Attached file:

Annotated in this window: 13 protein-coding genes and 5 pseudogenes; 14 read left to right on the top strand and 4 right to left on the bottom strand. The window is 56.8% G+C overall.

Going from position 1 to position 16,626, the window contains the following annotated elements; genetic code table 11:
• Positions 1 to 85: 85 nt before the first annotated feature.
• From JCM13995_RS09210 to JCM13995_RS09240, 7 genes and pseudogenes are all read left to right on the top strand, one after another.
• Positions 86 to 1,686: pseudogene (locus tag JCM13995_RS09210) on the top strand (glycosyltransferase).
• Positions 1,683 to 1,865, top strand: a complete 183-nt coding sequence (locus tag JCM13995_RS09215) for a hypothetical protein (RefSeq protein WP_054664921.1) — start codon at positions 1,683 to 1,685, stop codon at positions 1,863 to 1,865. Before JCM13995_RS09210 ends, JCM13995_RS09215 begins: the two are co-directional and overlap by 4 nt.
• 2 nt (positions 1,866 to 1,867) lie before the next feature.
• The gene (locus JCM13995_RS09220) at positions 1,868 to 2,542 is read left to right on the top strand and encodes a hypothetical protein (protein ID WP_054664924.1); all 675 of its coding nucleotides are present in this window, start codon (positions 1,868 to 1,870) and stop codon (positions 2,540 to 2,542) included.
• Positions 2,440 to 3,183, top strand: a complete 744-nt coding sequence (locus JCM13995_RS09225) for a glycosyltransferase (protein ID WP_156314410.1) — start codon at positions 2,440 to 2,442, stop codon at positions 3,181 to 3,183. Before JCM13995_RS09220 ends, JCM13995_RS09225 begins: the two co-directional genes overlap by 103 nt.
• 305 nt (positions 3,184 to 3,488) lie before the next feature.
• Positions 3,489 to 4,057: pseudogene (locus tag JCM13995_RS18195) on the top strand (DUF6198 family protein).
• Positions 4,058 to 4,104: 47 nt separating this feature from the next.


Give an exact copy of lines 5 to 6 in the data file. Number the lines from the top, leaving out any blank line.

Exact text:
• Positions 86 to 1,686: pseudogene (locus tag JCM13995_RS09210) on the top strand (glycosyltransferase).
• Positions 1,683 to 1,865, top strand: a complete 183-nt coding sequence (locus tag JCM13995_RS09215) for a hypothetical protein (RefSeq protein WP_054664921.1) — start codon at positions 1,683 to 1,685, stop codon at positions 1,863 to 1,865. Before JCM13995_RS09210 ends, JCM13995_RS09215 begins: the two are co-directional and overlap by 4 nt.